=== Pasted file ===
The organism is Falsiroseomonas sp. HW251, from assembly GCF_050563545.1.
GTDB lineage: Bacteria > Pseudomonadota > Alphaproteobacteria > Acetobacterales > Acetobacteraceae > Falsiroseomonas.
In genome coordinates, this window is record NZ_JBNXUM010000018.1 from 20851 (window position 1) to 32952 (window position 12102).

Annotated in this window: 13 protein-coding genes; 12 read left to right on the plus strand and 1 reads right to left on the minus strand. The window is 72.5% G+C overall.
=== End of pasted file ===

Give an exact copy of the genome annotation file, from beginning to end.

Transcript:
The organism is Falsiroseomonas sp. HW251, from assembly GCF_050563545.1.
GTDB lineage: Bacteria > Pseudomonadota > Alphaproteobacteria > Acetobacterales > Acetobacteraceae > Falsiroseomonas.
In genome coordinates, this window is record NZ_JBNXUM010000018.1 from 20851 (window position 1) to 32952 (window position 12102).

Annotated in this window: 13 protein-coding genes; 12 read left to right on the plus strand and 1 reads right to left on the minus strand. The window is 72.5% G+C overall.